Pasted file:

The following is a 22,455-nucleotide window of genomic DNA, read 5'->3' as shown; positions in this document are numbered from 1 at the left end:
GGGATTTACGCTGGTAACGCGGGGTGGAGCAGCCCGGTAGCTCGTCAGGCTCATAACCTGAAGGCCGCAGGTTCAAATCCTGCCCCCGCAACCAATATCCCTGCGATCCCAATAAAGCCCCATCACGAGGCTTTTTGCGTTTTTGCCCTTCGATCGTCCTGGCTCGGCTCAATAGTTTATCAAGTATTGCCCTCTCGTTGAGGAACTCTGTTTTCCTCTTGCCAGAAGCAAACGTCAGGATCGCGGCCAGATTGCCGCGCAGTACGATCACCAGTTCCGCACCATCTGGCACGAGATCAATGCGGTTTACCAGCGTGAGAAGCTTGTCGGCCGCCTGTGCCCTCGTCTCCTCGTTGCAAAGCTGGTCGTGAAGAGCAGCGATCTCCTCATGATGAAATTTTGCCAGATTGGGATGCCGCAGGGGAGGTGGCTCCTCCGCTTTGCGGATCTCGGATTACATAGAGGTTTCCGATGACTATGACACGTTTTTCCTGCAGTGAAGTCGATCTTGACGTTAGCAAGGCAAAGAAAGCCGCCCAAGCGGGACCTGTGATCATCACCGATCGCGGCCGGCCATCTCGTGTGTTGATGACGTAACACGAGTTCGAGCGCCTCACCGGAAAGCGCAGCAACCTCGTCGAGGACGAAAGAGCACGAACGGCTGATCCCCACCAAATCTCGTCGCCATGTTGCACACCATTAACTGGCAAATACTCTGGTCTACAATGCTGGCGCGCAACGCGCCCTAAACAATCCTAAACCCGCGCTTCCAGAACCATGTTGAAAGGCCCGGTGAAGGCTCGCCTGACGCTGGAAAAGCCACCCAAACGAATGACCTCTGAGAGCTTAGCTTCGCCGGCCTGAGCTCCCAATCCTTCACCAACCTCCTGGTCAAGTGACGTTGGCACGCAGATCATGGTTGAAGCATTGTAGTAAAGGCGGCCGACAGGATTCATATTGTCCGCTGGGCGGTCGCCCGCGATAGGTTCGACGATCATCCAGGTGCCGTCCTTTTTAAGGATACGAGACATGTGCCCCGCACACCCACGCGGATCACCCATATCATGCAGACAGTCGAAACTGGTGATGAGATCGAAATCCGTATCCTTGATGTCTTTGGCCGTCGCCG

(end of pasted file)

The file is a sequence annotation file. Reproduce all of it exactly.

The following is a 22,455-nucleotide window of genomic DNA, read 5'->3' as shown; positions in this document are numbered from 1 at the left end:
GGGATTTACGCTGGTAACGCGGGGTGGAGCAGCCCGGTAGCTCGTCAGGCTCATAACCTGAAGGCCGCAGGTTCAAATCCTGCCCCCGCAACCAATATCCCTGCGATCCCAATAAAGCCCCATCACGAGGCTTTTTGCGTTTTTGCCCTTCGATCGTCCTGGCTCGGCTCAATAGTTTATCAAGTATTGCCCTCTCGTTGAGGAACTCTGTTTTCCTCTTGCCAGAAGCAAACGTCAGGATCGCGGCCAGATTGCCGCGCAGTACGATCACCAGTTCCGCACCATCTGGCACGAGATCAATGCGGTTTACCAGCGTGAGAAGCTTGTCGGCCGCCTGTGCCCTCGTCTCCTCGTTGCAAAGCTGGTCGTGAAGAGCAGCGATCTCCTCATGATGAAATTTTGCCAGATTGGGATGCCGCAGGGGAGGTGGCTCCTCCGCTTTGCGGATCTCGGATTACATAGAGGTTTCCGATGACTATGACACGTTTTTCCTGCAGTGAAGTCGATCTTGACGTTAGCAAGGCAAAGAAAGCCGCCCAAGCGGGACCTGTGATCATCACCGATCGCGGCCGGCCATCTCGTGTGTTGATGACGTAACACGAGTTCGAGCGCCTCACCGGAAAGCGCAGCAACCTCGTCGAGGACGAAAGAGCACGAACGGCTGATCCCCACCAAATCTCGTCGCCATGTTGCACACCATTAACTGGCAAATACTCTGGTCTACAATGCTGGCGCGCAACGCGCCCTAAACAATCCTAAACCCGCGCTTCCAGAACCATGTTGAAAGGCCCGGTGAAGGCTCGCCTGACGCTGGAAAAGCCACCCAAACGAATGACCTCTGAGAGCTTAGCTTCGCCGGCCTGAGCTCCCAATCCTTCACCAACCTCCTGGTCAAGTGACGTTGGCACGCAGATCATGGTTGAAGCATTGTAGTAAAGGCGGCCGACAGGATTCATATTGTCCGCTGGGCGGTCGCCCGCGATAGGTTCGACGATCATCCAGGTGCCGTCCTTTTTAAGGATACGAGACATGTGCCCCGCACACCCACGCGGATCACCCATATCATGCAGACAGTCGAAACTGGTGATGAGATCGAAATCCGTATCCTTGATGTCTTTGGCCGTCGCCG